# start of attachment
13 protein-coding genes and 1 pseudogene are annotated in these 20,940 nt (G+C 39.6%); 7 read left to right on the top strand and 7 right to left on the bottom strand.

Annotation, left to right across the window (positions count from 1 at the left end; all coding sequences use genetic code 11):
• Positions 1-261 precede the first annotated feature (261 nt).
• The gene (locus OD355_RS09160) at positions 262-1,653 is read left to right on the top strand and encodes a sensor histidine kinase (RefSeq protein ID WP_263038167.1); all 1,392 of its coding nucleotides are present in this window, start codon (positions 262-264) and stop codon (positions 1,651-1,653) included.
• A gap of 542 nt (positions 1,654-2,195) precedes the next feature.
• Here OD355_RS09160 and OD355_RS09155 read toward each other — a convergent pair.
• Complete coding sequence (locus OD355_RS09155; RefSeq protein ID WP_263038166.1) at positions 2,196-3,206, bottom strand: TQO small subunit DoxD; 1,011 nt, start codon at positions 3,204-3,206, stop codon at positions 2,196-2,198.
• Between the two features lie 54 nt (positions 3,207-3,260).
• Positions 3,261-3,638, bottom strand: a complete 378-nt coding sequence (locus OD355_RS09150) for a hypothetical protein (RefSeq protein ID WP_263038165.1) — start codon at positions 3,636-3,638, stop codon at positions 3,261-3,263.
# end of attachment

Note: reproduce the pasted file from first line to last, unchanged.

13 protein-coding genes and 1 pseudogene are annotated in these 20,940 nt (G+C 39.6%); 7 read left to right on the top strand and 7 right to left on the bottom strand.

Annotation, left to right across the window (positions count from 1 at the left end; all coding sequences use genetic code 11):
• Positions 1-261 precede the first annotated feature (261 nt).
• The gene (locus OD355_RS09160) at positions 262-1,653 is read left to right on the top strand and encodes a sensor histidine kinase (RefSeq protein ID WP_263038167.1); all 1,392 of its coding nucleotides are present in this window, start codon (positions 262-264) and stop codon (positions 1,651-1,653) included.
• A gap of 542 nt (positions 1,654-2,195) precedes the next feature.
• Here OD355_RS09160 and OD355_RS09155 read toward each other — a convergent pair.
• Complete coding sequence (locus OD355_RS09155; RefSeq protein ID WP_263038166.1) at positions 2,196-3,206, bottom strand: TQO small subunit DoxD; 1,011 nt, start codon at positions 3,204-3,206, stop codon at positions 2,196-2,198.
• Between the two features lie 54 nt (positions 3,207-3,260).
• Positions 3,261-3,638, bottom strand: a complete 378-nt coding sequence (locus OD355_RS09150) for a hypothetical protein (RefSeq protein ID WP_263038165.1) — start codon at positions 3,636-3,638, stop codon at positions 3,261-3,263.